Patience is a Virtue
Feb. 13, 2019
The District 23 LDEs were underway and I was there helping out. At 6:15 all our competitors were finished up and waiting on their results. By 6:30 I had announced results for five of the competitions. At 6:45, I received the results of the prepared speaking contest, and word was that employment skills would be coming soon.
Well, those short few minutes turned into 45 more. Finally, at 7:30 our last results came in. I quickly announced our finals winners for the day and then the chapters packed up and went their separate ways. Not one school left early. I told members and advisors over and over that they could just look on facebook for results, and time and time again they all shook their heads no. They insisted on hearing the results. These were students who weren't even competing, and yet they stuck around so their chapter members who were waiting could hear the results first hand.
Although some may have been avoiding responsibilities, a majority stayed to support their friends and enjoy the moment. I thank these members for giving me an example to follow, to live in the moment and cherish the people around me, not just worry about tomorrow.
Patience is a virtue, but waiting an hour and a half with friends and FFA members is not hard at all.
Thank you all for reading, I wish you all the best.
Enjoy the snow, it's part of the Wisconsin experience.
Supporting Your Every Step
Feb. 10, 2019
I hope you all have powered through the cold weather and snow! After the District 20 Leadership Development Event contest in Owen-Withee last Wednesday Collin Weltzien and I drove to Madison for CTSO day on Thursday. Arriving at our hotel in the wee hours Thursday morning we slept fast and were ready to go to the capitol to advocate for FFA and agriculture with the rest of the State Officer team. However, like many of you we had a snow day on Thursday. Our day at the capitol with the other Career and Technical Student Organizations including DECA, FBLA, FCCLA, HOSA and Skills USA was canceled due to the poor road conditions caused by the one and only, Mother Nature herself. We spent our snow day reading leadership books, prepping for the State FFA Alumni Convention, Farm Forum and State FFA Convention and we even managed to sneek in a quick nap…shhhhh.
Friday the team traveled to Stevens Point for the Wisconsin State FFA Alumni Convention. As a member of the Granton FFA I have always been fortunate to have a strong FFA Alumni and Supporters group behind me. This weekend along with my team I was able to see what other FFA Alumni and Supporters chapters do to help you, FFA members. We were able to put on workshops teaching the alumni members more about parliamentary procedure and different ways that they can get more involved with their FFA chapters and local members like you. While presenting the workshop focusing on alumni chapter’s involvement with their local FFA chapter my teammates and I found that your FFA Alumni and Supporter members want to be more involved with you as FFA members, but they don’t know how to do so.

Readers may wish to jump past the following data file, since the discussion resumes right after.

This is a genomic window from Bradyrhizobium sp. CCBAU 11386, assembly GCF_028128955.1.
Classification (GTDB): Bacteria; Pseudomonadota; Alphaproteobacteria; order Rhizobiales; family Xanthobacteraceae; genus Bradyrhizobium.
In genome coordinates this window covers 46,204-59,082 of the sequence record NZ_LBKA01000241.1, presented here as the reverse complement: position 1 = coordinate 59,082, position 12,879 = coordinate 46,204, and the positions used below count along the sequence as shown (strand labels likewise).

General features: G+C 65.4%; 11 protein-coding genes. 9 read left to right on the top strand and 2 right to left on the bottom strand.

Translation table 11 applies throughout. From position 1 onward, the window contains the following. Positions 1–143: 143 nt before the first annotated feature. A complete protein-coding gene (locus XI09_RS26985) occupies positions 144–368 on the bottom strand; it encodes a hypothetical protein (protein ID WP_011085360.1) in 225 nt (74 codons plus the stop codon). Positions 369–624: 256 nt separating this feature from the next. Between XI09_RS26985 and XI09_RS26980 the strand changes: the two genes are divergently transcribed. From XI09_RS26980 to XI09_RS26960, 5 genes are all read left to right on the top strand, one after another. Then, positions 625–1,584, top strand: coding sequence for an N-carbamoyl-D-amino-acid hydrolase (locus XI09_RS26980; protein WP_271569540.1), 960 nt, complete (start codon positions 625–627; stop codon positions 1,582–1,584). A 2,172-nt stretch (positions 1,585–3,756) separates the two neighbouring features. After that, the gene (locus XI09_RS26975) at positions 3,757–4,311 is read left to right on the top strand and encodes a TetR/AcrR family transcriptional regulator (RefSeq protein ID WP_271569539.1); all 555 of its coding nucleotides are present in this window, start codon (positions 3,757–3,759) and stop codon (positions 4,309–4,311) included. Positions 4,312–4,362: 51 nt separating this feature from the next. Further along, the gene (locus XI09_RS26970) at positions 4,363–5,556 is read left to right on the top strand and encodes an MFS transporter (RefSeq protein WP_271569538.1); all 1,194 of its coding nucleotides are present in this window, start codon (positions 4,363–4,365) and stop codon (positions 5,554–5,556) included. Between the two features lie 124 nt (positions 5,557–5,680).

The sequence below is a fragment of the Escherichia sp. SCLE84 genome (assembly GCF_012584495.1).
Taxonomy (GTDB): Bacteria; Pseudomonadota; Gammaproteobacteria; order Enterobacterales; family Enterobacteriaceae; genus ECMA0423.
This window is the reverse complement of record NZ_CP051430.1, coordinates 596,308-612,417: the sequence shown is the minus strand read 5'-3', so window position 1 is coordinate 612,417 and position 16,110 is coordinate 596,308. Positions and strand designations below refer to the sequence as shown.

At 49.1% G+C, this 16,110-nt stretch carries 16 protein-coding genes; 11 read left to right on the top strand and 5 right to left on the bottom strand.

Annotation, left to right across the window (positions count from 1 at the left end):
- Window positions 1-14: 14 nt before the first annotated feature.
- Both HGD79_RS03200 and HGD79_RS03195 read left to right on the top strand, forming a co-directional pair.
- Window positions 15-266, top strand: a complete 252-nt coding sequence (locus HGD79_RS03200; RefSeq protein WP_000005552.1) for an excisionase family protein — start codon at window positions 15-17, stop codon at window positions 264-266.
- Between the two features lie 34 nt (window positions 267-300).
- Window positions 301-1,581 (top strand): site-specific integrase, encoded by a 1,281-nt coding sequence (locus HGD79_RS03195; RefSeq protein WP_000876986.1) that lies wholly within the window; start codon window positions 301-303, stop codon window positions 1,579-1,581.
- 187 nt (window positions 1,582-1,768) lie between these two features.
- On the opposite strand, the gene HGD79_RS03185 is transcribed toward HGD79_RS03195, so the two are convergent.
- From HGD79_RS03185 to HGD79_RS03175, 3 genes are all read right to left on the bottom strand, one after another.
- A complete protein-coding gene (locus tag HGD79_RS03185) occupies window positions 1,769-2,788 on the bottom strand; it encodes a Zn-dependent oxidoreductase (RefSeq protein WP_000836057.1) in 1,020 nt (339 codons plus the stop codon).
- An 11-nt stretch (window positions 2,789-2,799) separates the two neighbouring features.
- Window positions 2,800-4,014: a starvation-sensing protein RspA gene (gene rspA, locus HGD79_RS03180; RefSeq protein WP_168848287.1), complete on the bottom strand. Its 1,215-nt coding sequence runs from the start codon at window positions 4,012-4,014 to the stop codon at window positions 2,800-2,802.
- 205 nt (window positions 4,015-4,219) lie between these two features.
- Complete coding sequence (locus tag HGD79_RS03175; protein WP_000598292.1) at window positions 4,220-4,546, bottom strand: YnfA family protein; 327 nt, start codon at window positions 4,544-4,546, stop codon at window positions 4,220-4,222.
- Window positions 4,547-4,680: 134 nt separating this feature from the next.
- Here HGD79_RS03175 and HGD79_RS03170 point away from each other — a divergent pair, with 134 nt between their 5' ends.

As we approach National FFA week I encourage you all to reach out to your Alumni members and not only let them know how much you appreciate them but also tell them more ways that they can be involved with you. Whether that be chaperoning chapter events, assisting you with LDEs and CDEs, helping you start or maintain an SAE, attending your chapter meetings or supporting the chapter fundraisers. This weekend alumni members were told to reach out to you and ask how they can assist you, however, I feel that we as FFA members should take the initiative. We should ask our FFA Alumni and Supporters members to help us when we need it.
Without the Granton FFA Alumni and Supporters chances are I would not be serving you as the Section 7 State Officer this year and I know that I would not be the person that I am today. FFA Alumni was established to support the FFA organization, to help us in our time of need, but they can only help us if they know how. So again, please reach out to your FFA Alumni members for assistance, develop a relationship with them and become a member of the FFA Alumni and Supporters organization. The state officers joined as lifetime members this year, what about you?
If you have any questions please let me know, I am always happy to help! You can call, Facebook message, or email me!
Living to Serve,
Feb. 04, 2019
Have you ever heard the phrase “reinvention?” Reinvention happens on all levels, whether it be with a major company, software, or even ourselves. Reinvention is defined as “the act of an instance of replacing a product with an entirely new version.” Someone once told me that we should strive to reinvent ourselves every 6 months. But what exactly does this mean? I don’t know about you, but I certainly am not changing my hair cut and style every 6 months for the sake of “reinvention,” or trying some new health product to become an “entirely new version of myself.”